THAT great philosopher and lyricist Nigel Blackwell once sang: “There is surely nothing worse than washing sieves (With the possible exception of being Garth Crooks)”.
The Half Man Half Biscuit singer has a point, particularly the bit about Garth Crooks, but let’s flip it to be more positive – there is surely nothing better than crossing things off a to-do list.
A quick discussion in the office unearthed the fact that several of us delight in drawing up and crossing off lists – more than one of us admitting to adding things we had already done or started, just so we could enjoy the feeling of accomplishment of drawing a line through it.
To-do lists have become a key part of my life over the years, mainly in an attempt to replicate my organised work self away from the office, when outside distractions and a “why do it today when you can put it off until tomorrow?” attitude have taken precedence.
Deadlines have always helped sharpen the focus at work – them becoming a diminishing part of a journalist’s life has done little to help an industry fighting for its future – and that has always been an excuse to put things off until the last minute. My mind seems to work better under the pressure of a ticking clock.
And the clock is ticking to my next major deadline – November 4. Departure date for my 10-month trip around Africa.
There are three lists guiding the way towards that date – the Trans-Africa list, a kit list and my master to-do list – plus another one for a supposed writing and print schedule for this site. Let’s just put that one down as a target to work towards.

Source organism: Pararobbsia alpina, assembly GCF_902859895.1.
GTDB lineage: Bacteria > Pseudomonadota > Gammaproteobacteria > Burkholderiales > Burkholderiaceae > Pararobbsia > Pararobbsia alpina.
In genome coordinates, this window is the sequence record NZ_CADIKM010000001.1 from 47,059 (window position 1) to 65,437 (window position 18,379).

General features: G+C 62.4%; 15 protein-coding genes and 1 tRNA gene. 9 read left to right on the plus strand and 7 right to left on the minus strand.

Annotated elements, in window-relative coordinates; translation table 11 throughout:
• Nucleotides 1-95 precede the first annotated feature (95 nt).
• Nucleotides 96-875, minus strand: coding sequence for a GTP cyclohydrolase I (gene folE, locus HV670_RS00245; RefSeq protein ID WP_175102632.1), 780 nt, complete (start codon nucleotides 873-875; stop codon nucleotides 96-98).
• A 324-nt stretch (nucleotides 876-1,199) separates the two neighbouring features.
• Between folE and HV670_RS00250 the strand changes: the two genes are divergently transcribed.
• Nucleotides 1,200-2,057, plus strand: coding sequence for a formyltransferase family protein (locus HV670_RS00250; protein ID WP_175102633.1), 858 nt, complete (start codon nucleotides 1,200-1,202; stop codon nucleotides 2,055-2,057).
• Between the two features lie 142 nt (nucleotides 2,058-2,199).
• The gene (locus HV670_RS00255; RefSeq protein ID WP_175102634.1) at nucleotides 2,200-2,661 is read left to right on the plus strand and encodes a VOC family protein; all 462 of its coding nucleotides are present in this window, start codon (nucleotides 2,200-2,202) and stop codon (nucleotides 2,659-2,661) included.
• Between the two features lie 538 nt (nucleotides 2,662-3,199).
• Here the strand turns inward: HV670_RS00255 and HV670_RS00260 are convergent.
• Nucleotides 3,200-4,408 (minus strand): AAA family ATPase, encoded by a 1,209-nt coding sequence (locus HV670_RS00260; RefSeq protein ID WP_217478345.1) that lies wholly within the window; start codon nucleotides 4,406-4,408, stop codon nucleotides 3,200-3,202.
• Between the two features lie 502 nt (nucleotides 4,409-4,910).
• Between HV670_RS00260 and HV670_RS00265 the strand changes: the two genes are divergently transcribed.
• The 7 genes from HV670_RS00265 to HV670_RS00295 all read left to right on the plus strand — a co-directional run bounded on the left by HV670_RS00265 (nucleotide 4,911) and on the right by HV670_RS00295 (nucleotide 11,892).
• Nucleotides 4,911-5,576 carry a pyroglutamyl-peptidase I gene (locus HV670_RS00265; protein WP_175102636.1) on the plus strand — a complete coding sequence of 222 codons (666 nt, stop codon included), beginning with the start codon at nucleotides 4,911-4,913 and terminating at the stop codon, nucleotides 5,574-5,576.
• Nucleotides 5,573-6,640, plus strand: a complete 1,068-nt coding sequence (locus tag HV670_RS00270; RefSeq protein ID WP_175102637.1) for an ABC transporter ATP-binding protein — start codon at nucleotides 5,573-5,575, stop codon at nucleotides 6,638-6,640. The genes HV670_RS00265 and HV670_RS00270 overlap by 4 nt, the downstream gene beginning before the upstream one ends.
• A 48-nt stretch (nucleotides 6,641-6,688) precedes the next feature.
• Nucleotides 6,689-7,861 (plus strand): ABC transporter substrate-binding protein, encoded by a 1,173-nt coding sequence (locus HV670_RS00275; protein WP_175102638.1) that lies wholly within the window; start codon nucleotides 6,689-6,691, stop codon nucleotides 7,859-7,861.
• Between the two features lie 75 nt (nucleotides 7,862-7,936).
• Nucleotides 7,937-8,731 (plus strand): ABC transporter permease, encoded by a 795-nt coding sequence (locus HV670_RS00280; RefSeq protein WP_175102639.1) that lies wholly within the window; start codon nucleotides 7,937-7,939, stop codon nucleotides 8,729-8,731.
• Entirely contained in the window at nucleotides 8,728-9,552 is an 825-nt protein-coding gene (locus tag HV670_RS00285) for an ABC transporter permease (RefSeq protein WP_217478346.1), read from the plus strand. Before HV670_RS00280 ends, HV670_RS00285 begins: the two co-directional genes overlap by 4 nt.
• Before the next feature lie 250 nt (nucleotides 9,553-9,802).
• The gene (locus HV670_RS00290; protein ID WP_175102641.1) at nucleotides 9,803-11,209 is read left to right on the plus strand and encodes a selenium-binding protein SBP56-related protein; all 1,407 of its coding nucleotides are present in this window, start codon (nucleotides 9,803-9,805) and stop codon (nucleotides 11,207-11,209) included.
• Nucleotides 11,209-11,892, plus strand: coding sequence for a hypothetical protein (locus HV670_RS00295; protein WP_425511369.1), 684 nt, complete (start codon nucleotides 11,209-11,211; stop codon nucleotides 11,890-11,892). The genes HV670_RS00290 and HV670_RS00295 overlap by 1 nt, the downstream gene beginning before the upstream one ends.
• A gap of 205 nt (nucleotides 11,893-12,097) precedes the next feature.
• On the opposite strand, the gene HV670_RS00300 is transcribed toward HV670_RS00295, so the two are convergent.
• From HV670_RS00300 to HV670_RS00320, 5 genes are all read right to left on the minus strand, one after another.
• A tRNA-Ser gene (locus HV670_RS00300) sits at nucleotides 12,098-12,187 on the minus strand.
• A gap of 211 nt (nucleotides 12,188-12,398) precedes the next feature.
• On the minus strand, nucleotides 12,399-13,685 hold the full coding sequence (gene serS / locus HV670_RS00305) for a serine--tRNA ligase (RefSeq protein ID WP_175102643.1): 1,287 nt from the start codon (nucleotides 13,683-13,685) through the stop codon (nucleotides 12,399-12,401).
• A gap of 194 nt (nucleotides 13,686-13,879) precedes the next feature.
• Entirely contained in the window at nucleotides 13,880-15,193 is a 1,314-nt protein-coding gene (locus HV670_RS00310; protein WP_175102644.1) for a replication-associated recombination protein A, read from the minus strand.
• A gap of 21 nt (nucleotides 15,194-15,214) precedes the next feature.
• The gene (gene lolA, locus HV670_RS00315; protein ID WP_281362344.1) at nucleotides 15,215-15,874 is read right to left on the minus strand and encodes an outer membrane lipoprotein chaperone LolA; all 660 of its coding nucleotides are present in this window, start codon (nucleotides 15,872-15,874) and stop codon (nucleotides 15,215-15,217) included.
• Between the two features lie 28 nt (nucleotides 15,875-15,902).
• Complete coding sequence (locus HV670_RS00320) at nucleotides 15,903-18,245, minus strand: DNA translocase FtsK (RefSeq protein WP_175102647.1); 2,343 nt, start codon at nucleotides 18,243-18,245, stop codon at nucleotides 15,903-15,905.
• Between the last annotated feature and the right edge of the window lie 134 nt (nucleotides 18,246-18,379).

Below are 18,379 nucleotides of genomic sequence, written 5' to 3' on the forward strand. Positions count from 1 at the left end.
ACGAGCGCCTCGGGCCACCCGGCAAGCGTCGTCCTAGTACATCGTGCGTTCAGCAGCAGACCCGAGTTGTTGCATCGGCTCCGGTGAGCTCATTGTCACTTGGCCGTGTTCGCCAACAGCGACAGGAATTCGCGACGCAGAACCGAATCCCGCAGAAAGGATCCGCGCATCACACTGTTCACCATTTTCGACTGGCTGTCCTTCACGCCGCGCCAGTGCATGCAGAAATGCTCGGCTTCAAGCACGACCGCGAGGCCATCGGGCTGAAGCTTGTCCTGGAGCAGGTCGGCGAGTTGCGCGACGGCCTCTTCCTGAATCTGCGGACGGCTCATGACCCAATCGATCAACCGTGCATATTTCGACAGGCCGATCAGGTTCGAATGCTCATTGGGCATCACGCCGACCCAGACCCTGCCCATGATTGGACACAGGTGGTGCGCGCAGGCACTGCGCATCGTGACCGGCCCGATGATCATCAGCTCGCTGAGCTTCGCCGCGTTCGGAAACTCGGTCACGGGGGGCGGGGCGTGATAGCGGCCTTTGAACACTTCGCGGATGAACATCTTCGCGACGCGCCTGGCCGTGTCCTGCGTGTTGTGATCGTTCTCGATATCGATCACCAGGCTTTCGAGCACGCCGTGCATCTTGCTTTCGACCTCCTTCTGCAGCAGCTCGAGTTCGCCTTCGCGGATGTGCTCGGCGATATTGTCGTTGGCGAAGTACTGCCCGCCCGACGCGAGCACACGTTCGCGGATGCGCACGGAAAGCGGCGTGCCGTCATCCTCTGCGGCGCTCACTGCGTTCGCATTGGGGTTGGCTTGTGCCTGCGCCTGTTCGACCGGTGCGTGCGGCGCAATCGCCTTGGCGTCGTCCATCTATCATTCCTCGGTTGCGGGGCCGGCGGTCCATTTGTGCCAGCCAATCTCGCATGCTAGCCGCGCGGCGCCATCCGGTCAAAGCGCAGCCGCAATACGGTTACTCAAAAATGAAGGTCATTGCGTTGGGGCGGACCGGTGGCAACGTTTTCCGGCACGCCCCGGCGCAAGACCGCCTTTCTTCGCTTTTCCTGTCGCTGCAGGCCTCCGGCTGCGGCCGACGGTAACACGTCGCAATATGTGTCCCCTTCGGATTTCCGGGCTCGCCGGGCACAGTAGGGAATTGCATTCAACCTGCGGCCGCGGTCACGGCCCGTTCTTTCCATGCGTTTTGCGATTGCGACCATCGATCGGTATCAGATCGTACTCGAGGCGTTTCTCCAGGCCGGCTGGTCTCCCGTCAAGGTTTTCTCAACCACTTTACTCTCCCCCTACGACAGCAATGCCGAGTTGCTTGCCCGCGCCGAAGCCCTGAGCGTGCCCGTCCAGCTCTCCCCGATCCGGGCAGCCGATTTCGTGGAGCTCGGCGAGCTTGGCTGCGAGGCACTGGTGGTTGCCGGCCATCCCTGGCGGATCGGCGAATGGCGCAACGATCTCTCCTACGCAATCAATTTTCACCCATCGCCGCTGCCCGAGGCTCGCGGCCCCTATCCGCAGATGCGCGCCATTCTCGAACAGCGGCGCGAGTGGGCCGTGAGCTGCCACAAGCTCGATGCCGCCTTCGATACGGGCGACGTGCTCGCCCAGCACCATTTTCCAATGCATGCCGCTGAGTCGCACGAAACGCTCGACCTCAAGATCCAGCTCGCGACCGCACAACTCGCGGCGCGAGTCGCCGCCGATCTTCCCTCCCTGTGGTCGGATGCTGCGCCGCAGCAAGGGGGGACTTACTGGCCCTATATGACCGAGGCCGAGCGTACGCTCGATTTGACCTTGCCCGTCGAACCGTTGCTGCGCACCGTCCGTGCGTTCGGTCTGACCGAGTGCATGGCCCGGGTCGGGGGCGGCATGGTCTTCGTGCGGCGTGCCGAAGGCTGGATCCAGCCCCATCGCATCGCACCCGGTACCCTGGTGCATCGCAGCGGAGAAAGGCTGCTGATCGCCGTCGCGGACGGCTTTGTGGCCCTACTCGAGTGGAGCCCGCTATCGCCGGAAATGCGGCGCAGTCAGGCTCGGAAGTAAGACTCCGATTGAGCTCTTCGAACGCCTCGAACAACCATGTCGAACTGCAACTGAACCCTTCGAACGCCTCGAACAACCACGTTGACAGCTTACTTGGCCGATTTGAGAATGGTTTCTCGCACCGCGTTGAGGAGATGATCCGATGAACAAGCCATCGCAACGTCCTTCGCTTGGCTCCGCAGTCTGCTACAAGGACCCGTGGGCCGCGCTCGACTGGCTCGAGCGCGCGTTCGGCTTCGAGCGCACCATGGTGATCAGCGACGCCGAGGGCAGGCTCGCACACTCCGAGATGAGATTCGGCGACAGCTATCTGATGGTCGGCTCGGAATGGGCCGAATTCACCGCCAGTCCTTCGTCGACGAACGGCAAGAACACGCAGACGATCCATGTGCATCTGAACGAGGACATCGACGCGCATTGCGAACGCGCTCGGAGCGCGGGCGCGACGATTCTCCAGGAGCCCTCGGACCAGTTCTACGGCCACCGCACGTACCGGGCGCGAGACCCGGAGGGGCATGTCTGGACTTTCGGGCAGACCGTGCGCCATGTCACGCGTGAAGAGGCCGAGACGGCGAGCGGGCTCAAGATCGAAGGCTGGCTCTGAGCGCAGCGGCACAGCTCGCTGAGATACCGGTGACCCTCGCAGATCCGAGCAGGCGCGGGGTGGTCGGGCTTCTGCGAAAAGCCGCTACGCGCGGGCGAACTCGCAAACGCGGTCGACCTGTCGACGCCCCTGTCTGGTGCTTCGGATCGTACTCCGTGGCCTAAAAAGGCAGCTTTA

The master list details pretty much every facet of my life – work rota, bills to be paid, appointments, travel details, Gloucester rugby fixtures (the important stuff), jobs to do and anything that pops into my mind.
It can be accessed pretty much anywhere and continually amended much easier than the daily lists which first appeared in the build-up to my last major bout of travelling. On the downside, it makes it a lot easier to cut and paste a job to another day (writing this article has been shunted back constantly over the last couple of weeks).
The kit list as it stands will probably require a second truck to transport all of my stuff around for 10 months. For the moment, it is more a list of pretty much everything which could be taken and, at some point, will need to be gone through in detail and split into two distinct groups – what I need and and what I want.
The latter has won out in the limited items bought or looked at so far – a shiny new MacBook Air definitely falls into the want category, but there are enough cogent arguments to shift it towards the need column, while the Variant III sleeping bag quilt and pillow both come under the need heading, but on a fact-finding trip to Nomad’s Bristol shop flashed up “want” in front of my eyes.
At the moment, the Africa list remains in the background and deliberately so.